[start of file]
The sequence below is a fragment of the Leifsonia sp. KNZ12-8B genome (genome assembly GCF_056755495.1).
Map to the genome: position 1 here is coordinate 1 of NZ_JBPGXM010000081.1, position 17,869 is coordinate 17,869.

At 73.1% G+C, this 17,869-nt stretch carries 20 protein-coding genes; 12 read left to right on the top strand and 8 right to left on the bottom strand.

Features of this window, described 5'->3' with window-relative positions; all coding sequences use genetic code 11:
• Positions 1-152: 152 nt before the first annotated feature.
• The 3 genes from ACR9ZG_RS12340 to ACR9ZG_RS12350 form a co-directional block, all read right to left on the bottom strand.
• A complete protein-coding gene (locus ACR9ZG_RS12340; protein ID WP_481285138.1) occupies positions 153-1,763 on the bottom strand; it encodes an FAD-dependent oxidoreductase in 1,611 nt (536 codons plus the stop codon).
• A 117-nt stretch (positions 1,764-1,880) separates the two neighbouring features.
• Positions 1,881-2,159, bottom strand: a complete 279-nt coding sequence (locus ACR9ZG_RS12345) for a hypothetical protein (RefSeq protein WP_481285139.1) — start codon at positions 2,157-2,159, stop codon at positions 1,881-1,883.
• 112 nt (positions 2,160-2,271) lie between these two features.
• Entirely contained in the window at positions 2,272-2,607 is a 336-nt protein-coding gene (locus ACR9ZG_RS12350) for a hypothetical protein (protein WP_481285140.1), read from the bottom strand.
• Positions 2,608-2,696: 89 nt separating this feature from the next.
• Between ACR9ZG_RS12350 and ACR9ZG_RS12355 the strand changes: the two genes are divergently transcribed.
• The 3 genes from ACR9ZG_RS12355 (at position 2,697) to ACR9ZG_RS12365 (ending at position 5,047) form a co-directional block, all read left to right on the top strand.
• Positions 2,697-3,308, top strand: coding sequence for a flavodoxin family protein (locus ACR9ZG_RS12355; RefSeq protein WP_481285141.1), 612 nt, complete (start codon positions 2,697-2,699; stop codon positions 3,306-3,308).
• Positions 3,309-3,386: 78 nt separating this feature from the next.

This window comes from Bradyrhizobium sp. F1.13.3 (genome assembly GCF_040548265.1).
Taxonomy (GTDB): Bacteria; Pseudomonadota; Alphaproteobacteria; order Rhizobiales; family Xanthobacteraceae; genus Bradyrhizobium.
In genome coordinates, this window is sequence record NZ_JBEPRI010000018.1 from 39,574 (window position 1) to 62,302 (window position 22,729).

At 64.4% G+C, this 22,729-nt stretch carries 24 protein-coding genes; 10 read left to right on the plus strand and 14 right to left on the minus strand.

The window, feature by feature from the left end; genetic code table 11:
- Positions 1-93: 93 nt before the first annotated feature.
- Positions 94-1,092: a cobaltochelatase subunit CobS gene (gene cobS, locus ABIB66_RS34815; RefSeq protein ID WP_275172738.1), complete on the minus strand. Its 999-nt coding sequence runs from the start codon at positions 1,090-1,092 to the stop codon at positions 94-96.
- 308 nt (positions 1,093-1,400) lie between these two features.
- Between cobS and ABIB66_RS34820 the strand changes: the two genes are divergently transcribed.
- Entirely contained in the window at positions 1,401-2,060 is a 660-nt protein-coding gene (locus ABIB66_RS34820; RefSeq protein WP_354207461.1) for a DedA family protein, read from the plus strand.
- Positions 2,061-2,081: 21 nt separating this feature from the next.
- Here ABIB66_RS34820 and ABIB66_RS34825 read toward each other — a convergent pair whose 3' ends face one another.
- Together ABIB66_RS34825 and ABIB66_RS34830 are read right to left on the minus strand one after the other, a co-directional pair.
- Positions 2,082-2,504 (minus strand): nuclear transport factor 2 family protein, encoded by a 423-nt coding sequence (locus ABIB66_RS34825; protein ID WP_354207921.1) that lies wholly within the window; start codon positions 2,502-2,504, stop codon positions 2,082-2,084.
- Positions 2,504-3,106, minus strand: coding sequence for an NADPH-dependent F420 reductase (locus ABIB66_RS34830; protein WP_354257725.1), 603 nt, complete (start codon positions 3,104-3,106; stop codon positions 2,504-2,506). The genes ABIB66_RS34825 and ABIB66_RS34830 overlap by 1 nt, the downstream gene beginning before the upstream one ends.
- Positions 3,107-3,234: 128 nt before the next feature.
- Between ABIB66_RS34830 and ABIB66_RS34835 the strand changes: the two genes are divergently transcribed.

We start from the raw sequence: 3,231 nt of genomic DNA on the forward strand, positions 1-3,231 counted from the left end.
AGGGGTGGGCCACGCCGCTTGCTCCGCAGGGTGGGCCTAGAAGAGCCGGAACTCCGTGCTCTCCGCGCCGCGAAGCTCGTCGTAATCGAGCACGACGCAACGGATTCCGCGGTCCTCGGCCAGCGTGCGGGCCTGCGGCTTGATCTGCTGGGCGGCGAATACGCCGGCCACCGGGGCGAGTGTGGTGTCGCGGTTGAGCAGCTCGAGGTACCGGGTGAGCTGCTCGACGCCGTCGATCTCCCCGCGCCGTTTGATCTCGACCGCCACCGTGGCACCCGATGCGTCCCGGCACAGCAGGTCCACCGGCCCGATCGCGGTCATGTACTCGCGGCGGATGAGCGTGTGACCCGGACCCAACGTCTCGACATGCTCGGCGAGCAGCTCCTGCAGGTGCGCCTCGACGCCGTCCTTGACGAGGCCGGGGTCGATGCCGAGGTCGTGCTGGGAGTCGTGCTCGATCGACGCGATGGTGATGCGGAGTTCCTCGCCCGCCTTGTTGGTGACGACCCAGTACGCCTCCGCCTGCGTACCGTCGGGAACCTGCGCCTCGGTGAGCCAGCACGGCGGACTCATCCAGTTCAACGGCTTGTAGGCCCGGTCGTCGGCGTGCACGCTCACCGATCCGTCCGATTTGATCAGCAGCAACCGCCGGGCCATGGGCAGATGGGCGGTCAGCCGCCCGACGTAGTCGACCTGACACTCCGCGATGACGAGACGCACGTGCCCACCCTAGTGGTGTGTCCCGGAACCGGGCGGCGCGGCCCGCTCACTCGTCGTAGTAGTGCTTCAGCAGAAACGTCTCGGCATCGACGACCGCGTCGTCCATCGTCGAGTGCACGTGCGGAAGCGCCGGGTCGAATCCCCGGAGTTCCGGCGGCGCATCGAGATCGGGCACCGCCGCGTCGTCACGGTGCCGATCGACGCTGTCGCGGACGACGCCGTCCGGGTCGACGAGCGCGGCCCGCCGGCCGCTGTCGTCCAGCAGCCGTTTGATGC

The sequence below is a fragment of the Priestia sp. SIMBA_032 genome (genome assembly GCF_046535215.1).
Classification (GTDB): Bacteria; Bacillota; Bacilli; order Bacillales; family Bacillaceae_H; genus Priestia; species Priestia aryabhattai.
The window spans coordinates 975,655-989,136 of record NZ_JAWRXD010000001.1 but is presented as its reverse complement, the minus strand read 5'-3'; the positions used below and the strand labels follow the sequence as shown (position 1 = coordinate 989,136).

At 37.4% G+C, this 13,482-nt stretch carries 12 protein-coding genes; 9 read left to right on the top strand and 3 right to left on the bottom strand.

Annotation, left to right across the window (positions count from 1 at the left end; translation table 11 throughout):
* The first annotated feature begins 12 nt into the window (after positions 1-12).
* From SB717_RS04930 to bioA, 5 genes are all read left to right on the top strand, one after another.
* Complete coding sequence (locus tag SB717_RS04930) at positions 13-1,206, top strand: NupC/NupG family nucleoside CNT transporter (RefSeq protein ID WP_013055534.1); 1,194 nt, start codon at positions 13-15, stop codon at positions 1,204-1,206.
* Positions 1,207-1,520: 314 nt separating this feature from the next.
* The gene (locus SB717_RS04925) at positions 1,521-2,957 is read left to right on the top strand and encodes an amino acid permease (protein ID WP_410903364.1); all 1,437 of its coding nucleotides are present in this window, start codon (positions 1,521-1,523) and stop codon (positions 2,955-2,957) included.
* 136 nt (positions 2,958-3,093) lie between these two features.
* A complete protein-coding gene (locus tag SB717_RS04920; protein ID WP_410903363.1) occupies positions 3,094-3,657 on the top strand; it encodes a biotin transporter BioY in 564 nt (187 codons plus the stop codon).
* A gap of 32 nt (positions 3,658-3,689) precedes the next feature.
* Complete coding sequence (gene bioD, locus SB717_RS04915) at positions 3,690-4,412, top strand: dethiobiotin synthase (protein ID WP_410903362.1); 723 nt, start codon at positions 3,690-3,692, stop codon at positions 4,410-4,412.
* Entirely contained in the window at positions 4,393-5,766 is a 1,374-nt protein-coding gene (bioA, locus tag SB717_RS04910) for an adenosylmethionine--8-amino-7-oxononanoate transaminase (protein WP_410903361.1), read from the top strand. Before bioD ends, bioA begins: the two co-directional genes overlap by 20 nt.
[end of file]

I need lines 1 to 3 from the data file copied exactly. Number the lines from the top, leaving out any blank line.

The sequence below is a fragment of the Leifsonia sp. KNZ12-8B genome (genome assembly GCF_056755495.1).
Map to the genome: position 1 here is coordinate 1 of NZ_JBPGXM010000081.1, position 17,869 is coordinate 17,869.

At 73.1% G+C, this 17,869-nt stretch carries 20 protein-coding genes; 12 read left to right on the top strand and 8 right to left on the bottom strand.